In January 2017, a trial excavation was undertaken in the old village nucleus of ‘Araba (Permit No. A-7887; map ref. 23199–201/75060–2; Fig. 1) prior to construction. The excavation, on behalf of the Israel Antiquities Authority and funded by the developer, was directed by A. Mokary (field photography), with the assistance of Y. Yaakobi (administration), R. Liran (surveying and drafting), E.J. Stern (pottery), H. Tahan-Rosen (pottery drawing and plans), L. Perry-Gal (archeozoology) and laborers from Kafr Manda.
Two excavation squares were opened (Fig. 2), revealing a rock-cut cave from the Middle Roman period (Stratum IV; second–third centuries CE); a quarry for ashlars post-dating the Middle Roman period (Stratum III); a rock-cut and plastered cistern from the Mamluk period (Stratum II); and remains of a structure from the Mamluk–Ottoman periods (Stratum I).
The few past excavations that took place in ‘Araba revealed burial caves from the first–fourth centuries CE (Hasson and Ben-Yosef 1967; Stern 1998; Syon 1999) and remains of a colorful mosaic floor decorated with geometric patterns, dated to the fifth–sixth centuries CE (Tzaferis 1970).
Stratum IV. After removing a thick layer of fallen stones by mechanical means, an ovoid cave with a south-facing opening was found hewn in the limestone rock (L24). The cave, whose ceiling sloped northward, was found full of alluvium, at the top of which was a beaten-earth floor (L16, L21); neither the floor nor the alluvium were excavated. On the southern side of the cave was a rectangular, rock-hewn opening (0.75 × 1.00 m) with a staircase descending southward; only one step was unearthed. A rock-cut forecourt (L23; Fig. 3) extended to the south of the cave’s opening. Although the forecourt was reused in Stratum II (below), the earliest sherds found above its floor dated from the Late Roman period, as in the case of the jar in Fig. 5:1 (below). Based these finds and the cave’s plan, which resembles that of nearby burial caves, it is fair to assume that this cave was used for burial during the Middle Roman period (second–third centuries CE).
Stratum III. Remains of an ashlars quarry (L12, L13, L26), with clearly discerned detachment channels (width 0.1 m) and marks of quarried stones (0.25 × 0.25 × 0.40 m), was uncovered. Quarrying marks above the cave’s roof of the cave and the opening indicate that the quarry was in operation after the cave went out of use and is therefore later than the Middle Roman period.
Stratum II. A rock-hewn cistern with a round opening (L25; diam. 0.8 m; Fig. 4) was found in the northeastern corner of the cave’s courtyard from Stratum IV. The cistern was found full of alluvium and its excavation was not completed (excavated depth 0.6 m). During the installation of the cistern, the opening of the cave was blocked with a wall (W27) built of fieldstones and coated with hydraulic plaster. The forecourt’s floor and the walls of the cistern were coated with hydraulic plaster. It is unclear why the cistern went out of use. The forecourt’s floor was covered with a layer of light gray soil (L23), which contained small fieldstones and pottery fragments, including a jar from the Late Roman period (Fig. 5:2), a bowl from the Crusader period (Fig. 5:6) and a jar from the Mamluk period (Fig. 5:13). It is probably to the activity in Stratum II to which at least part of the ceramic finds from the accumulation inside the cave can be attributed. These included two Early Islamic-period bowls (Fig. 5:4, 5), one of which is glazed (Fig. 5:5), a casserole from the Crusader period (Fig. 5:8), as well as a painted bowl, handmade from buff clay (Fig. 5:9), glazed bowl (Fig. 5:10) and a jug (Fig. 5:14) from the Mamluk period.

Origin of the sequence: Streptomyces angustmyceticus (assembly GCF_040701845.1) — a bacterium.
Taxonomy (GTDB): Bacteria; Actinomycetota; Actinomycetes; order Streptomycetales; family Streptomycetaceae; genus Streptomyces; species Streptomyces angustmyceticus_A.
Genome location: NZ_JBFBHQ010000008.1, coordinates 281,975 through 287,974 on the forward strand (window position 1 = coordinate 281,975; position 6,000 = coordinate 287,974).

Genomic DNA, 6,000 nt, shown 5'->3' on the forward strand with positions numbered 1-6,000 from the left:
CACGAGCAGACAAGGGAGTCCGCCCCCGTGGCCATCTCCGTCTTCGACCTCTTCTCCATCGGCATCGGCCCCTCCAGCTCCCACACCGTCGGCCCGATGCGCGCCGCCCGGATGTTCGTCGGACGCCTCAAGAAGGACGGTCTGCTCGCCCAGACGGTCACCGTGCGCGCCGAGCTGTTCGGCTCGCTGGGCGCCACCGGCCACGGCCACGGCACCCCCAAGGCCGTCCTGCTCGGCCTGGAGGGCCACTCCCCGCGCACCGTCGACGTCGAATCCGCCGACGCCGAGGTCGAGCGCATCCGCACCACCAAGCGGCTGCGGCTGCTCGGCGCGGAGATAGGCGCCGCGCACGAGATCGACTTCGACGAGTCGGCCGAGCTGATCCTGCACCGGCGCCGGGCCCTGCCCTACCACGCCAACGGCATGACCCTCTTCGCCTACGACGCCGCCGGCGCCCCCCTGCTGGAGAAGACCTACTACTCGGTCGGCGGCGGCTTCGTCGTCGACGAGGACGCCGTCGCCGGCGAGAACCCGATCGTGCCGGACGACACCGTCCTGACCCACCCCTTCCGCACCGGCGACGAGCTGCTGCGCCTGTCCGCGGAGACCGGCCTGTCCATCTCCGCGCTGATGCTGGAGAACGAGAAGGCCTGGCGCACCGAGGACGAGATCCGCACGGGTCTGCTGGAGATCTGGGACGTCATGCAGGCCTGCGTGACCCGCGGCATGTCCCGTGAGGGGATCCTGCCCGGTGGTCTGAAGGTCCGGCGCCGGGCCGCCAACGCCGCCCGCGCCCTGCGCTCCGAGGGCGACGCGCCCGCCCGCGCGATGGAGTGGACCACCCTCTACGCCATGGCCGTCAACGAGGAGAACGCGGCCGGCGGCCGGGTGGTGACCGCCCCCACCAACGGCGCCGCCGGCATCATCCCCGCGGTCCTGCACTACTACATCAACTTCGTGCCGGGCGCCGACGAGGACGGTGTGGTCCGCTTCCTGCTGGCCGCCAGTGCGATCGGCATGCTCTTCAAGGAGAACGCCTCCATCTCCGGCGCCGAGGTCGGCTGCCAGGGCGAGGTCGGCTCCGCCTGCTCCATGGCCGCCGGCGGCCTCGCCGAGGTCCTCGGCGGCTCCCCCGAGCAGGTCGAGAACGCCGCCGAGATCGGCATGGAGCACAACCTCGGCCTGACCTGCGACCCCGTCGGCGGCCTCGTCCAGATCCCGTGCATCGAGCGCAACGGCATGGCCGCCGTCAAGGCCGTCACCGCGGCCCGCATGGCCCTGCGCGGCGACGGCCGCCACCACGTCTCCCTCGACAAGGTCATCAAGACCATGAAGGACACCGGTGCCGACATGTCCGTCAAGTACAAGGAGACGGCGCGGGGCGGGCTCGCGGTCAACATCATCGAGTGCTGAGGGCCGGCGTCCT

Stratum I. Above the soil fills (thickness c. 2 m) that covered the bedrock, the cave, the quarry and the cistern from the previous strata were the remains of two fieldstone-built walls (W11, W19; Fig. 6), which formed a corner of a room. This corner was abutted by a compacted earthen floor (L14). Another wall (W22), built of one row of stones, was uncovered; it ran parallel to W11 and seems to have created a corner with W19 as well. The width of the wall and its construction method suggest that it was a partition wall. A beaten-earth floor (L18), which was similarly laid above the fills, abutted W11 on the east.
Pottery sherds found under the floors include a fragment of a jug from the Hellenistic period (Fig. 5:1), a jar from the Late Roman period (Fig. 5:3), a glazed bowl from the Crusader period (Fig. 5:7), as well as a glazed bowl (Fig. 5:11) and a casserole (Fig. 5:12) from the Mamluk period. Fauna remains included bones of goats, sheep and cattle, including one cattle vertebra on which signs of butchering were observed. Above Floor 14 were fragments of Rashaya el-Fukhar jugs (not drawn) from the Ottoman-period. Based on the pottery finds, it seems that the room was built in the Mamluk period and continued in use until the Ottoman period. The pottery from the Hellenistic period may indicate some presence at the site during this period.
Hasson F. and Ben-Yosef Y. 1967. ‘Araba. HA 24:24 (Hebrew).
Stern E.J. 1998. ‘Araba. ESI 18:15.
Syon D. 1999. ‘Araba. ESI 19:16*.
Tzaferis V. 1970. A Mosaic Floor in ‘Araba. HA 34–35:8 (Hebrew).